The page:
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The advocate and Topeka tribune. [volume] (Topeka, Kan.) 1892-1894, September 14, 1892, Image 6

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As intimated in a former issue, we
cite a few figures on the subject of
Geo. T. Anthony's freight rat order
for the benefit of those ofonr read
ers who might not understand its
full force and effect npon the com
mercial interests of Topeka, and il
lustrative of the narrow walls between
which they would be confined.
The rate on sugar coming from the
Missouri river to Topeka merchants
and reshippedbythemtoHerington,
is 32 cents, while the rate on the same
anicie 10 oaiwa ana rwuuppeu w
Herington would be only 29 cents,
although the haul by way of Salina
would be 230 miles, and but 131 miles
by way of Topeka. Wichita and
Hutchinson would have the same rate
as Topeka, notwithstanding the dis
tance from the Missouri river and re
turn is 302 miles.
White City is sixty-six miles west
from Topeka, and sixty-three miles
east from Salina. The total haul by
way of Topeka is 116 miles, but by
way of Salina is 149 miles. Yet the
rate via Topeka and via Salina would
be the same.
Probably Mr. "Interested Citizen"
can explain why the wholesale grocer
of Wichita or Salina is entitled to
less than half the rate per mile that
is given to Topeka.
Emporia would of a necessity have
the same carload rate as Wichita and
Hutchinson of 15 cents on sugar, and
innocently would operate as a barrier
to Topeka's business west of Burlin
game, only twenty-six miles away.
Emporia's rate from point of origin
ation to Burlingame would be the
same as Topeka's, yet the distance is
seventy miles further via Emporia.
West of Strong City the field would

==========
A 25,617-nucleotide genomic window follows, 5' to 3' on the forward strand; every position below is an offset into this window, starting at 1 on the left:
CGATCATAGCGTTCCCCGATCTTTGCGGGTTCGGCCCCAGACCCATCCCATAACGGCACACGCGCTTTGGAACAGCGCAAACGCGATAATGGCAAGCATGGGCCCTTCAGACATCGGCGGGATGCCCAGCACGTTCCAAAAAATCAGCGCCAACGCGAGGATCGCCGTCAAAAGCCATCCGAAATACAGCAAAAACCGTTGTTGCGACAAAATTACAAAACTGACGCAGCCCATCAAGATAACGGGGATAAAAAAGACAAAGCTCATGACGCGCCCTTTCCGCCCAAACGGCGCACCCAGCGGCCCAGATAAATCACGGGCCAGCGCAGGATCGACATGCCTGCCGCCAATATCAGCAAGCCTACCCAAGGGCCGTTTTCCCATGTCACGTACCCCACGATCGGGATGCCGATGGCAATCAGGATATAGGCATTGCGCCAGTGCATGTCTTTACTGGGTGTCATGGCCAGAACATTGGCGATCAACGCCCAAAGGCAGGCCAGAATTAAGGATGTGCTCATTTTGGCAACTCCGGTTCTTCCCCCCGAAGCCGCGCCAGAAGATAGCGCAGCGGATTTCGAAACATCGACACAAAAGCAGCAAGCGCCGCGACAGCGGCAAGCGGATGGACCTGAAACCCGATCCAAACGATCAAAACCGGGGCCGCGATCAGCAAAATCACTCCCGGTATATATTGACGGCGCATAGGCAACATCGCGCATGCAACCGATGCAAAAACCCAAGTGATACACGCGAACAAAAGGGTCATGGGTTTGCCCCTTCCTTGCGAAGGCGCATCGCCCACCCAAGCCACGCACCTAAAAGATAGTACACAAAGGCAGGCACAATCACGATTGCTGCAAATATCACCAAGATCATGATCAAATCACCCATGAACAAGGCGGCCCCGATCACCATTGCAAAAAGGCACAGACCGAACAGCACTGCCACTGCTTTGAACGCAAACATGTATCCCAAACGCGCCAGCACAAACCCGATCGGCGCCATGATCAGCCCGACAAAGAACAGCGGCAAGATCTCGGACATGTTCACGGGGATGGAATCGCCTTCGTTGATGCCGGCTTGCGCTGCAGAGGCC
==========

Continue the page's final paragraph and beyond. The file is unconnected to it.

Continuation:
belong to Wichita and Hutchinson
exclusively. Where, then, outside of
Shawnee county, would Topeka, the
largest oity in the state, eell her
goods? She cannot go east, for the
rates are against her at the first town
out She cannot go west, north or
south further than a few miles. Yet
this is called "equalization!" Is it not
the most ruinous discrimination?
Mr. "Interested Citizen" can prob
ably "rise and explain," and at the
same time he might also explain an
other little matter.
In one efTasion he asserts that the
retailers of Wichita and the adjacent
country would receive their benefit
from Anthony's rates through the
Wichita jobbers selling them goods
so much cheaper. Last spring for a
few weeks the jobbers there enjoyed
a through rate from the railroads al
most equivalent to that ordered by
the commissioners, and these jobbers,
by a private arrangemsnt between
them, charged the Wichita retailers
J cent per pound more for sugar than
they charged others of their custom
ers in towns where they came in com
petition with other jobbers. The
sugar cost them the same in both in
stances, yet they charged their neigh
bors 5 per cent mere simply because
they could get it and had no compet
itors. A new era must be inaugur
ated before merchants give away any I
more of their profits than is neces-l
sary to compete with others, whether
it be in the matter of freights or
prices. The instance cited is an un
controvertible fact, and being but
ordinary business usage, substantiates
our claim that a reduction of rates in
order to be beneficial to the people
must be made on such goods and in
such quantities as can be used by the
retailer and consumer, and when
made solely for the wholesaler, it
only goes to swell his profits and not
to curtail his prices.
The time for charity in commerce
has either long since past or is as
far distant as the millenium.
We take occasion to extend thanks
to the Emporia Republican for re
producing our notice that Chairman
Breidenthal will receive wheat as a
contribution to the campaign fund.
Not that such publication will par
ticularly extend the information, be
cause the Advocate reaches so great